Growing up in the Dominican Republic, eating international food or other non-Dominican cuisines was something animate and an experience that was considered sophisticated and encourage to reaffirm a particular socioeconomic and social status.
My first non-Dominican food was probably, wait for it, Pizza. They were a handful of pizzerias in my medium size town of Moca, in the Dominican Republic (Encarnación, Pala Pizza, Honky). Pizza will be eaten as a threat on special occasions like birthdays or if you got good grades in school. As middle-income Dominican family eating pizza, considered an exotic food, was special, a break, from the perpetual rice and beans that my grandmother and our food culture implemented in the household. At the same time, eating more "authentic" pizza was reserved for the ones that could afford to pay for higher quality.
Growing up in the Dominican Republic, they were two kinds of pizzas: the one you ate casually when friends wanted to do a get-together or a school fundraiser selling Pizza by the slide (Encarnacion, oldest establishment and famous for its corn topping pizza). Then, the more indulgent ones for birthdays and recognition of scholastic performance (Pala Pizza, Honky). Nevertheless, they were many who this foodway did not apply and eating pizza was part of their normal foodways. Usually, higher income Dominicans have more mobility to towns near like Santiago or La Vega . That have American brand pizzerias such as Dominos Pizza or Pizza Hut. Most of the time they will have more exposure to American culture because they were frequent travelers to the United States. They were accords, fusion experiments in some pizzerias, like putting ripe fried plantains as a topping in Pizza.
For my 13th birthday, I asked to go to the town over (Santiago) for a pizza night at Pizza Hut as a birthday gift. This Pizza Hut was a neat and opulent restaurant in the Dominican Republic that included a water cascade for the ambiance and white table clothes to reaffirm the extraordinary experience. For a middle-class Dominican family, this was a special treat, one that my mother was able to provide as she wanted to share this cultural experience with her daughters, as she lived in the states for much of her teenage years. At the same time, please consider how expensive this birthday gift was, as the bill and transportation cost could easily be around 10 percent of the median Dominican household income in any given year.
Now, the first Domino's Pizza just opened in my town of 80,000 people in the Dominican Republic. It heard, it is a success. They are now many other Pizza places in my hometown. I completely ignore them when I go back to visit. Do you know why? Because after lazy college and family nights, Pizza has become my scapegoat. There is a club meeting in college: pizza. You were in the library past midnight and needed food: pizza. My mom did not want rice and beans for dinner: pizza.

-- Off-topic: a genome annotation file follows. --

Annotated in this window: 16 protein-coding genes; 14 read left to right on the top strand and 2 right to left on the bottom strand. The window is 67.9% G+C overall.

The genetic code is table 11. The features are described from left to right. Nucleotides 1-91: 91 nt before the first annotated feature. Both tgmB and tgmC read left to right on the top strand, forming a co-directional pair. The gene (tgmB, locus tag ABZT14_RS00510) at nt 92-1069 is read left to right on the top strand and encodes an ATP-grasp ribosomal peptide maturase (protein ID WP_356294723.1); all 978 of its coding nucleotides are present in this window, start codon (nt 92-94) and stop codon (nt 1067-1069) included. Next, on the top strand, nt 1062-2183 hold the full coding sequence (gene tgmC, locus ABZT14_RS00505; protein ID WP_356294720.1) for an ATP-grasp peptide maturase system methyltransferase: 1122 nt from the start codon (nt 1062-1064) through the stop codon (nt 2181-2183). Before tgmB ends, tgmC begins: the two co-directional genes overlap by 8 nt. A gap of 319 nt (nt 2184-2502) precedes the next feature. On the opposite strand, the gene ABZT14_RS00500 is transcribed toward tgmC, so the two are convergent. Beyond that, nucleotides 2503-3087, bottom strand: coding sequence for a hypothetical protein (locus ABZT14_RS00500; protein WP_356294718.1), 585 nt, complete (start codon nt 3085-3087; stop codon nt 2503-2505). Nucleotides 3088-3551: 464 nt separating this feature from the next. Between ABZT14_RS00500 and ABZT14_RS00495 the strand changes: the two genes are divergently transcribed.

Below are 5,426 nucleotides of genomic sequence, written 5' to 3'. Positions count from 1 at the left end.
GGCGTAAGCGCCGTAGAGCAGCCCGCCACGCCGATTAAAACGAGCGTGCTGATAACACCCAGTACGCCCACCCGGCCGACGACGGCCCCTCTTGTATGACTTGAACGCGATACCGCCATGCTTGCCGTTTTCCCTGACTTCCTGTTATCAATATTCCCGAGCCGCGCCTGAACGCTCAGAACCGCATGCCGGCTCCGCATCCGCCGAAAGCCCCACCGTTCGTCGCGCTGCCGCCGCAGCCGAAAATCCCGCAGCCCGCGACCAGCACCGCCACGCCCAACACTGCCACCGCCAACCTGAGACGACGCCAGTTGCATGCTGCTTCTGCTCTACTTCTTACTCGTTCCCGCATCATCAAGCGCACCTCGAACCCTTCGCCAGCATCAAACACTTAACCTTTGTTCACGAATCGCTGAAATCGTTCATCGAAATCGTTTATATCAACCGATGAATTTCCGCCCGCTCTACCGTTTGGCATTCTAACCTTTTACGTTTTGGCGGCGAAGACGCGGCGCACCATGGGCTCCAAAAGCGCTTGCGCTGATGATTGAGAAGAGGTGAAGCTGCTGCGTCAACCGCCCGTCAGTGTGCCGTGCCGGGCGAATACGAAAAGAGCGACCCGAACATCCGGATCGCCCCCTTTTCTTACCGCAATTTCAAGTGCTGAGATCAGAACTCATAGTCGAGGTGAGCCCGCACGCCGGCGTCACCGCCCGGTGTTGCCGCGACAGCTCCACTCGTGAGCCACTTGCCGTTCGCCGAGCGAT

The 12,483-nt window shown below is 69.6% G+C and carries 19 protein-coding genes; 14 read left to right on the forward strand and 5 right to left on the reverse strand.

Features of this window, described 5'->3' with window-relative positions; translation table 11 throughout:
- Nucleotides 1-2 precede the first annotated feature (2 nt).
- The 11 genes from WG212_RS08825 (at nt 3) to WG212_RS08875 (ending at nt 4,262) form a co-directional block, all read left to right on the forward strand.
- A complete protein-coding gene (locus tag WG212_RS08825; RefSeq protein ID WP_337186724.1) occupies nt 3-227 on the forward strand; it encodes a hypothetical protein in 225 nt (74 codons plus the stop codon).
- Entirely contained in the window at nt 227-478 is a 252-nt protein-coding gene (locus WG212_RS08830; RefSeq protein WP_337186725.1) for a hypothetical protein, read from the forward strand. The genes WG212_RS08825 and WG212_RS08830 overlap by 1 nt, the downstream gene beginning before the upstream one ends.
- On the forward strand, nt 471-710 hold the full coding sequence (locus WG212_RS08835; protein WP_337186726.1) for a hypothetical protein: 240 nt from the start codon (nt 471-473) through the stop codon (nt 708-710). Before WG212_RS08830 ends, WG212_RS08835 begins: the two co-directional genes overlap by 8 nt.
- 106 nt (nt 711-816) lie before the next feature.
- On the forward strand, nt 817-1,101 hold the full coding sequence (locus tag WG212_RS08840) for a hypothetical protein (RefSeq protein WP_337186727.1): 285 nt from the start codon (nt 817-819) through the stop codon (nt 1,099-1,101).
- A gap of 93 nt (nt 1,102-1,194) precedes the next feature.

In my new hometown of North Providence, Rhode Island we have over ten pizzerias or otherwise eateries that serves Pizza. For a town of 33,000 that most of it is population identifies as Italian-American, that is a small rate. As a Dominican immigrant family we identified the pizzas we like for takeout emergency days of “ se subió el gato a la estufa,” a Dominican saying use when nothing is being cooked on the stove because there is an allegory cat on top of the stove (Speedy's). The pizzas we like for special occasions such as birthdays that we eat at the restaurant (Santoro’s). There are others such as the pizza of “we have too many families over, and they are hungry” (Ronzio’s) and the “we want to try something new and extravagant once a year” pizza (Golden Crust). Sometimes, the younger generations will venture to other Rhode Island locations to diversify their Pizza experience.
Now, let's talk about my grandmother Mama Alicia. Mama Alicia is really particular about how she likes her pizza. Hot, thin, lightly burn crust, cheese but not greasy, flavor and little kick of hotness that won't hurt. Sounds delicious, but even if one of the pizzerias mentioned before will deliver on this demand my grandmother will pronounce “La estan dañado,” or they have damaged it the next time she eats the same Pizza. Her way of saying that the recipe has changed or they are longer to deliver to the same quality of expectations that she has grown used too. Dear pizzerias, do not take this to a hearth, she says that about every pizzeria we go, her verdict always the same. These are my grandmother’s expectations, but this concept of a perfect Pizza belittle me, where they came from? Pizza in Dominican Republic with a sweet tomato sauce, non-mozzarella cheese and corn as a topping, did not gave her these expectations.
Regardless, I chose to reconnect with his old tradition and yesterday for my 22nd yesterday. I ordered Pizza from Santoro’s in North Providence. It was a delivery. Half pepperoni and half cheese. My mom thought I like peppers. Although my favorite Pizza is a supreme style (pepperoni, sausage, olives, onions, peppers). That is the Pizza that I remember from that 13th birthday in the Dominican Republic. Without ceremony, me and my sister shared the Pizza and exclaim our excitement over tasting such a tasty treat compare to the ones that have obscure our palate in college.
There is a new pizzeria in the Dominican neighborhood in Providence, Rhode Island called “La Broa”. It is own by Dominicans and mostly serves Dominican immigrants in the surrounding area. I wonder, Do they have Pizza with corn? Let me know if you want to go together and find out.
P.S. on January 20th I went with fellow Dominican immigrant Benjamim Concepcion now living in Rhode Island. We order "La Dominicana", corn and ham pizza, and we reminisce about birthdays traditions in the Dominican Republic.